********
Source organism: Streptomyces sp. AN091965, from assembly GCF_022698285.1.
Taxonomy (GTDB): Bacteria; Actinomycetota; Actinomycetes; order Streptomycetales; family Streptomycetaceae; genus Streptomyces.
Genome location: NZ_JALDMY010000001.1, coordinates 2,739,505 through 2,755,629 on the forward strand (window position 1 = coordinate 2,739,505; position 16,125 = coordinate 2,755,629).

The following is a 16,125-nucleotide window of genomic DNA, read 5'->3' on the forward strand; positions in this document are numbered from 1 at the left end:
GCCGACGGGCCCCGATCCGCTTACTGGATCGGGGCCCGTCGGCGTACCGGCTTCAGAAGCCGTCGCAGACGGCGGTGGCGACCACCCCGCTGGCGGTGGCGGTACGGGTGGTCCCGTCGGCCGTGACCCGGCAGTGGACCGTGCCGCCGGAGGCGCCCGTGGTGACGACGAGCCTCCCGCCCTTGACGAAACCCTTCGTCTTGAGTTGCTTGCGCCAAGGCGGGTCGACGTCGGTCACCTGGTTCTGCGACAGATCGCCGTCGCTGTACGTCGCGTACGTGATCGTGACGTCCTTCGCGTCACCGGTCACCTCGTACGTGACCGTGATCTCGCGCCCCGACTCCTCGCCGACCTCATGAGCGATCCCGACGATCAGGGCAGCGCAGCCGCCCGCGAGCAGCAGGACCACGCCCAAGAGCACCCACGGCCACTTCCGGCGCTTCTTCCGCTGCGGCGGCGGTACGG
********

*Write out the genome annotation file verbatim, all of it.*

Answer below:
Source organism: Streptomyces sp. AN091965, from assembly GCF_022698285.1.
Taxonomy (GTDB): Bacteria; Actinomycetota; Actinomycetes; order Streptomycetales; family Streptomycetaceae; genus Streptomyces.
Genome location: NZ_JALDMY010000001.1, coordinates 2,739,505 through 2,755,629 on the forward strand (window position 1 = coordinate 2,739,505; position 16,125 = coordinate 2,755,629).

The following is a 16,125-nucleotide window of genomic DNA, read 5'->3' on the forward strand; positions in this document are numbered from 1 at the left end:
GCCGACGGGCCCCGATCCGCTTACTGGATCGGGGCCCGTCGGCGTACCGGCTTCAGAAGCCGTCGCAGACGGCGGTGGCGACCACCCCGCTGGCGGTGGCGGTACGGGTGGTCCCGTCGGCCGTGACCCGGCAGTGGACCGTGCCGCCGGAGGCGCCCGTGGTGACGACGAGCCTCCCGCCCTTGACGAAACCCTTCGTCTTGAGTTGCTTGCGCCAAGGCGGGTCGACGTCGGTCACCTGGTTCTGCGACAGATCGCCGTCGCTGTACGTCGCGTACGTGATCGTGACGTCCTTCGCGTCACCGGTCACCTCGTACGTGACCGTGATCTCGCGCCCCGACTCCTCGCCGACCTCATGAGCGATCCCGACGATCAGGGCAGCGCAGCCGCCCGCGAGCAGCAGGACCACGCCCAAGAGCACCCACGGCCACTTCCGGCGCTTCTTCCGCTGCGGCGGCGGTACGG